• What pricing model does the lender prefer?
  • Does the lender prefer subscription-based or transaction-based pricing?
  • What kind of billing schedule is more preferable for the decision engine to follow?
  • Does the pricing fit within the lender’s budget?
  • What additional fees will there be?

Once this long list of requirements has been completed, then and only then, does it make sense to start the software and vendor selection process.

Selection Considerations:

Integration with Existing Systems 

  • Compatibility
    • Ensure the credit decision engine can integrate seamlessly with your current host systems, such as a Loan Origination System (LOS), Loan Management System (LMS), Cards Processing System, Collections System and customer databases.
    • Verify the decision engine’s compatibility with common file formats and protocols used in your existing systems (e.g., CSV, XML, JSON).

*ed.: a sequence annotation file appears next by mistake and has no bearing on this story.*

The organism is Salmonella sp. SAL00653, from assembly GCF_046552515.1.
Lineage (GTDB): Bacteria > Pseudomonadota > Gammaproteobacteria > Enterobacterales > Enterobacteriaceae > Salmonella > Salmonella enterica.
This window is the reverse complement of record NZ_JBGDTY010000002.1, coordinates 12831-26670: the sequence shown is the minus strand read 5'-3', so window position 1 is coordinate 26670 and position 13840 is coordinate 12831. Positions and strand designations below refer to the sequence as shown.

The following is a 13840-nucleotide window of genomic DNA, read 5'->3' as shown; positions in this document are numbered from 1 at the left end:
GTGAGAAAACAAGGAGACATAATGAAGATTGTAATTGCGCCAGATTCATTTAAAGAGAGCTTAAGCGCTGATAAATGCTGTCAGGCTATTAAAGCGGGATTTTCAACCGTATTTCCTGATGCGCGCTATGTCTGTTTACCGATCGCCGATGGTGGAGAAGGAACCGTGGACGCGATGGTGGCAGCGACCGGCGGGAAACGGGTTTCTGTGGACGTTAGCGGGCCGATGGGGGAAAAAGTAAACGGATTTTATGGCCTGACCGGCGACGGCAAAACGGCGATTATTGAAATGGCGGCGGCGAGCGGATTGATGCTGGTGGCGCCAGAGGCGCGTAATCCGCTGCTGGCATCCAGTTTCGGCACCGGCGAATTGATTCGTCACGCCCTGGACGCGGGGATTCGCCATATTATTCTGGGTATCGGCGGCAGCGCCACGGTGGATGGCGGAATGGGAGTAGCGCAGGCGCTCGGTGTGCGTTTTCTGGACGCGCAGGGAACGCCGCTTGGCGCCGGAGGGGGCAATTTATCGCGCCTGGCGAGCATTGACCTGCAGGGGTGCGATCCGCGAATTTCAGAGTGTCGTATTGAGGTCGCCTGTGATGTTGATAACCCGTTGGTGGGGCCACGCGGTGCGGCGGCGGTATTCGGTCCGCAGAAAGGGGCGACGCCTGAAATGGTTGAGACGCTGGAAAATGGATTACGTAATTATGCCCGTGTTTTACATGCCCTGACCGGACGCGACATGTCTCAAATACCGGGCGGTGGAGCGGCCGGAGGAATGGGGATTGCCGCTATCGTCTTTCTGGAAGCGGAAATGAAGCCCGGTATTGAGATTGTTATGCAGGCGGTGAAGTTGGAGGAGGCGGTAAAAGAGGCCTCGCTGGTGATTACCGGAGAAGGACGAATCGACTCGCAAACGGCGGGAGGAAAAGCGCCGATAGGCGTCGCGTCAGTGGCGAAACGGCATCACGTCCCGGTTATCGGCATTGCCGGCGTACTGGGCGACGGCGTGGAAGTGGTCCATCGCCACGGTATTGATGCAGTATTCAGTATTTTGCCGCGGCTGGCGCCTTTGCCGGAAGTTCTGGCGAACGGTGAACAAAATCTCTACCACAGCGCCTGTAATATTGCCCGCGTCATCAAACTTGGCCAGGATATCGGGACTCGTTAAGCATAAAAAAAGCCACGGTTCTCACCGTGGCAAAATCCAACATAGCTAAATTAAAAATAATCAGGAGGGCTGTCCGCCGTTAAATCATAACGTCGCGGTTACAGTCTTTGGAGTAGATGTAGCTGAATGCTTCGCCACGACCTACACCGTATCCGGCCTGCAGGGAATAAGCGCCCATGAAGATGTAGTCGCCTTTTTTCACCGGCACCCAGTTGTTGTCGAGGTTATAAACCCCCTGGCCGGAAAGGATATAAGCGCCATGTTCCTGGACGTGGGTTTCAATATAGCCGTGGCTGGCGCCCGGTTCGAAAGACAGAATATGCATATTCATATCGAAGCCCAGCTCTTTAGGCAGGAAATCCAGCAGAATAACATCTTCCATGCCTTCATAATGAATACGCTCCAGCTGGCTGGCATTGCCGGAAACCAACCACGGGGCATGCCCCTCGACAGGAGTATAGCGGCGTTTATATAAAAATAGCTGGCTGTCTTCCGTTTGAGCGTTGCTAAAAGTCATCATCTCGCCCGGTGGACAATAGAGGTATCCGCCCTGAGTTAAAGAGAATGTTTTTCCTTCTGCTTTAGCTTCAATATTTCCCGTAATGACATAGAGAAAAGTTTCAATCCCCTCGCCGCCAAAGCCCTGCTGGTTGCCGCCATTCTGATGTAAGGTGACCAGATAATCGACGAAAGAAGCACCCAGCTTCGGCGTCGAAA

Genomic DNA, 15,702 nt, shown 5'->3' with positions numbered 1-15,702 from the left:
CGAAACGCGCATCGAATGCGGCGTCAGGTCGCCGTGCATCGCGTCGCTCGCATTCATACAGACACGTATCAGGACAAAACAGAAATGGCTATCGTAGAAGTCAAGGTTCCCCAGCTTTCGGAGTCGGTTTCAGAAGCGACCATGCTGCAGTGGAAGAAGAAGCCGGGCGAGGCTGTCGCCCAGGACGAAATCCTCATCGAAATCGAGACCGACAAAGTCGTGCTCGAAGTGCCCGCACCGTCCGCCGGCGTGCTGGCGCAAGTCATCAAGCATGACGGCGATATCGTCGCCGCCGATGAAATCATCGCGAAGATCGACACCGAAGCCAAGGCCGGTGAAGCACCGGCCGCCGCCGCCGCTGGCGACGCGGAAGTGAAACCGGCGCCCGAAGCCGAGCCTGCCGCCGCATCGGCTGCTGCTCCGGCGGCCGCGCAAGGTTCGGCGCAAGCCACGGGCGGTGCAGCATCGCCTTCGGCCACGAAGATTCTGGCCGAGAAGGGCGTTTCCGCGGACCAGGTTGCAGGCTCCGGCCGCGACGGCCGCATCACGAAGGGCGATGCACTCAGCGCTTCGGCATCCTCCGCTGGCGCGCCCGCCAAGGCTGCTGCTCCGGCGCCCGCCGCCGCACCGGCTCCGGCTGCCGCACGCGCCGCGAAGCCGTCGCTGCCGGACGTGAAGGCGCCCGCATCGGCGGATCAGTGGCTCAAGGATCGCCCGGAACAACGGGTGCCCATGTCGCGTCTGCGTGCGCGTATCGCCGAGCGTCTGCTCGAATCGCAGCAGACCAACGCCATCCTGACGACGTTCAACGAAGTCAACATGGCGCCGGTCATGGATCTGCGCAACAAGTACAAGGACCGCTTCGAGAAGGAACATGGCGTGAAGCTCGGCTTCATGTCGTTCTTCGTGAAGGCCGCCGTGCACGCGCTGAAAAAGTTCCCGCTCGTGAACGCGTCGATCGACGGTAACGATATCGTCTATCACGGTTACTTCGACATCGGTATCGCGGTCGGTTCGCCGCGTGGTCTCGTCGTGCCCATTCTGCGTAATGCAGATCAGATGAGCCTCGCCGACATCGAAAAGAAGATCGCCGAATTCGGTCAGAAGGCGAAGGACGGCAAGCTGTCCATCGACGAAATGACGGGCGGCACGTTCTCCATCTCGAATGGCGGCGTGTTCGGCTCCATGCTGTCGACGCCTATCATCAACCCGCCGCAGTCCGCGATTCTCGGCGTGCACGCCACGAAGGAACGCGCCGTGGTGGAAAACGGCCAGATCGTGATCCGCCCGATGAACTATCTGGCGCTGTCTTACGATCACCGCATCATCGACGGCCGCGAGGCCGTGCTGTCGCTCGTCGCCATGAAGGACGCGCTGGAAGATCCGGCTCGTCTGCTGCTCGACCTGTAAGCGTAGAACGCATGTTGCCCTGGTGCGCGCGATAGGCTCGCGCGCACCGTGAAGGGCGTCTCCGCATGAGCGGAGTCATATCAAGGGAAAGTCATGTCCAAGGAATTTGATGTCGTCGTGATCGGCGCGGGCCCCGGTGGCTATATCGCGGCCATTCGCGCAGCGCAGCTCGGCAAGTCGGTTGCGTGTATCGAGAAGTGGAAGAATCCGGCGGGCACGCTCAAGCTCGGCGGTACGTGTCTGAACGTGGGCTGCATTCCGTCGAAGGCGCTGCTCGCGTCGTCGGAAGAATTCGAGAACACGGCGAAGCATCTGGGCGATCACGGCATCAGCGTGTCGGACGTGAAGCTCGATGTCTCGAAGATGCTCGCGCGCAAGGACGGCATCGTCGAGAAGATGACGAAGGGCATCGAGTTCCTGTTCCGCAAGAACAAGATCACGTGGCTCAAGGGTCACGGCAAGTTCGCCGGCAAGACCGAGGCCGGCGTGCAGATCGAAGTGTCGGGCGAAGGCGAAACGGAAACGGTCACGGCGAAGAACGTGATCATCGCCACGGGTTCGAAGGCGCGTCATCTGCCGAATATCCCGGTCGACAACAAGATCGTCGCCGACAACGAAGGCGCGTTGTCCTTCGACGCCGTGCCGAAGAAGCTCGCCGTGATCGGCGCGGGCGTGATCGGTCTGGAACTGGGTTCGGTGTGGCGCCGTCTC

• APIs and SDKs
    • Look for decision engines that provide comprehensive and well-documented APIs, allowing easy integration and communication between systems.
    • Ensure the SDKs support multiple programming languages (e.g., Python, Java, C#) for flexibility in implementation.


  • Growth Potential
    • Choose a decision engine that can handle an increasing number of credit applications as your business expands, without significant performance degradation.
    • Assess whether the decision engine can process large volumes of data quickly and efficiently, using techniques such as parallel processing or distributed computing.
  • Cloud-Based Solutions